National philanthropies have widely supported unified enrollment because they want traditional districts and charter sectors to collaborate on the process, and not compete with each other for students. To avoid claims of bias, some cities have brought in a third-party to manage the system.

Critics say unified enrollment unfairly helps the charter schools that otherwise wouldn’t have as big a platform to advertise their programs. Supporters say the benefits of unified enrollment outweigh the issues. Though many policymakers have called for changes in their unified enrollment systems, few have called to scrap them entirely.

Shelby County Schools’ application process would be combined with charter and state-run schools, which is a tough sell because the district sees those schools as competitors. School board members said as recently as this summer that charter schools are a significant financial burden that state lawmakers should help alleviate.

Still, district leaders’ interest has grown in recent years.

One of Shelby County Schools’ own, Sharon Griffin, has taken the reins at the state-run district. Griffin is known for her collaborative leadership. Her new role could help bring more cooperation between the state-run district and the local district and make unified enrollment more likely. But this is just one of many thorny issues for the two districts to sift through, including sharing student information, and managing crumbling facilities.

Last year, Shelby County Schools was more open to unified enrollment as part of a larger effort to educate parents on their choices, and even sent out a survey to charter operators to gauge interest.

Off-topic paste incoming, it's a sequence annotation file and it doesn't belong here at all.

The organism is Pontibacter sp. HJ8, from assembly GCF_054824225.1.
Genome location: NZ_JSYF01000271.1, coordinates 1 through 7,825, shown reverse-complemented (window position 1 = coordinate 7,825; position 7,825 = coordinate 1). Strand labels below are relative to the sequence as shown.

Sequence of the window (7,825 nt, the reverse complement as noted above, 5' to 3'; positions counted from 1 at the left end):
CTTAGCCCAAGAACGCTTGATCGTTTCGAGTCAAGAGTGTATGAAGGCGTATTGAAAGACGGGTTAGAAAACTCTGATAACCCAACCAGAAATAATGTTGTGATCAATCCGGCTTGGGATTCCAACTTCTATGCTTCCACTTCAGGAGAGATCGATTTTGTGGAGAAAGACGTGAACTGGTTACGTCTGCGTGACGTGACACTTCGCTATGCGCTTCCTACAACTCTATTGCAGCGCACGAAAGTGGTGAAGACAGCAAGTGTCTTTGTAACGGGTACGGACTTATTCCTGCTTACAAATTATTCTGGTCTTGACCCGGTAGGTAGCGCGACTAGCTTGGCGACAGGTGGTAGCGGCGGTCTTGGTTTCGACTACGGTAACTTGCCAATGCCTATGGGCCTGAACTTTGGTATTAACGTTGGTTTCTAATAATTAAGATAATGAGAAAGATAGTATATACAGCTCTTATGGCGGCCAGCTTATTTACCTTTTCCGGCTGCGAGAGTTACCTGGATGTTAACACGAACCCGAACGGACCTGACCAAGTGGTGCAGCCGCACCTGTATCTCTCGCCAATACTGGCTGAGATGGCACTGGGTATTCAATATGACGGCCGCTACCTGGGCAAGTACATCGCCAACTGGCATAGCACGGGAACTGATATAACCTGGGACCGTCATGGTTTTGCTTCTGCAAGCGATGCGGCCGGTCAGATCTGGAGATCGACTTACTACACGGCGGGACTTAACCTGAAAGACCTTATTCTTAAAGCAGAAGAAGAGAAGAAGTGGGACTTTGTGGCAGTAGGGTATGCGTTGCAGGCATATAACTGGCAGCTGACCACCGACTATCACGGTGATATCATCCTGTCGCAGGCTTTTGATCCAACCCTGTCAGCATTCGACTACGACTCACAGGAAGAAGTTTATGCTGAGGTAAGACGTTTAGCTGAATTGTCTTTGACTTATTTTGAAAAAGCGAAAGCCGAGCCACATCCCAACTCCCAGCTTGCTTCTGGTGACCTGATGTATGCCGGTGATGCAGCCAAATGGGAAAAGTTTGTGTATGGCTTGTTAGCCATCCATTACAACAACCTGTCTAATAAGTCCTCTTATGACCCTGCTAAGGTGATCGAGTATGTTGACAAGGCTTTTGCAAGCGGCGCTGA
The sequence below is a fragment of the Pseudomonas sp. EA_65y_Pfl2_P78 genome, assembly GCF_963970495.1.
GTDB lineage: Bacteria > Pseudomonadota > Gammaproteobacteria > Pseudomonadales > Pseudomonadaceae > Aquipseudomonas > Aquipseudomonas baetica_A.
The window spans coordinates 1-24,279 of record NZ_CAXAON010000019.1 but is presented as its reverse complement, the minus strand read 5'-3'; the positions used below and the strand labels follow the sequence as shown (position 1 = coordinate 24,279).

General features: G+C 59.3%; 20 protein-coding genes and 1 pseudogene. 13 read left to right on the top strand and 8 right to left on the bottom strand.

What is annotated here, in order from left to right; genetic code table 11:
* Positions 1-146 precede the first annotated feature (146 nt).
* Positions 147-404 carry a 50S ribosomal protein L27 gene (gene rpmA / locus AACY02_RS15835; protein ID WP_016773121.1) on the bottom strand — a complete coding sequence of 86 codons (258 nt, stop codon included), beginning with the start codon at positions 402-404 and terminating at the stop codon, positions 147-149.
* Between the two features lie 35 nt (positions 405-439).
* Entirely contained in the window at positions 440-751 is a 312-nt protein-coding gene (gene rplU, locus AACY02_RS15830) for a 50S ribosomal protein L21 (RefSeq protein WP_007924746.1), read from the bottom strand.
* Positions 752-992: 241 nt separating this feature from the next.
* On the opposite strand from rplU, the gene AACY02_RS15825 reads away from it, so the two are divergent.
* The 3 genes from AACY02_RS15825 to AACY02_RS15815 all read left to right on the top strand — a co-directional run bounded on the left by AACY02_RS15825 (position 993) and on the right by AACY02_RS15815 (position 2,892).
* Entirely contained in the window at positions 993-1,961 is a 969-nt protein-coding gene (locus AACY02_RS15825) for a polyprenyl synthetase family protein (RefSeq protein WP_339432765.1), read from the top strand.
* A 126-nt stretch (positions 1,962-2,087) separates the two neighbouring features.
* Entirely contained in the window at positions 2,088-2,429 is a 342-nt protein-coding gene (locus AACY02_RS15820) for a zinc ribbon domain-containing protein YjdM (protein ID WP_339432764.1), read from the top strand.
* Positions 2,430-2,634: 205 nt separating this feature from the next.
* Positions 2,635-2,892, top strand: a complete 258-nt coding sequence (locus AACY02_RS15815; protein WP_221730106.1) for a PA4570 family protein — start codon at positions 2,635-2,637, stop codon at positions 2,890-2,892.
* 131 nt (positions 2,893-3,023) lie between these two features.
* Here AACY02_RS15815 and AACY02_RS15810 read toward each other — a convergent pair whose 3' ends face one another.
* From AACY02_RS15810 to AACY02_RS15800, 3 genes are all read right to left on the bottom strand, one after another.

PHOTO: Shelby County Schools
Natalia Powers

“There is some interest,” said Natalia Powers, who oversees community engagement for the district, during a meeting last year on the issue. “Of course there are some questions about who would manage it, the funding, and all the logistic implications that go along with that. There is interest on both ends to have conversations about what that could look like.”

Ultimately, she said the parent’s interest should be top of mind as leaders consider a unified enrollment system.

“It’s not about the school leader,” she said. “It’s about ease and accessibility to parents.”

The change could help school operators too, said Carpenter, the parent advocate. Schools could track parent preferences more easily and give operators a better idea of how many students they will enroll. But the real winners would be parents, she said.

“Access and choice are different,” she said. “We have choice but we don’t have access to choice.”

Reporter Caroline Bauman contributed to this story.

vouchers

Lee says ‘parent choice’ education initiative coming soon in Tennessee

PHOTO: TN.gov
Gov. Bill Lee became Tennessee's 50th governor in January and pledged to make K-12 education a priority, including providing parents with more choices.

Gov. Bill Lee hinted that he soon will introduce a legislative initiative to give parents more education options for their children, even as Wednesday’s deadline passed to file bills for lawmakers to consider this year.

“We continue to believe that choice is important and that we want to look at every opportunity for choices for parents,” the Republican governor said.

But whether his proposal will include school vouchers or a similar type of program remains a mystery.

“We haven’t definitively put together the legislation around what that choice looks like, but we will be in the coming days,” Lee said.

The door remains open because of numerous vaguely described education bills known as “caption bills” that met the filing deadline on Wednesday. Any of these could be turned into voucher-like legislation by the bill’s sponsor.

On the campaign trail and in his victory speech, Lee pledged to give parents more education options. But he’s been coy about what that could look like and whether he would champion such a crucial policy shift during his first year in public office — one with the potential to end in a significant legislative defeat. Over the past decade, vouchers have been fended off consistently in the legislature by an unlikely alliance of Democrats and rural Republicans.

Vouchers would let parents of eligible students use taxpayer money to pay for private school tuition and fees. But this year, Tennessee’s voucher supporters have talked about taking a different voucher-like approach known as education savings accounts, or ESAs.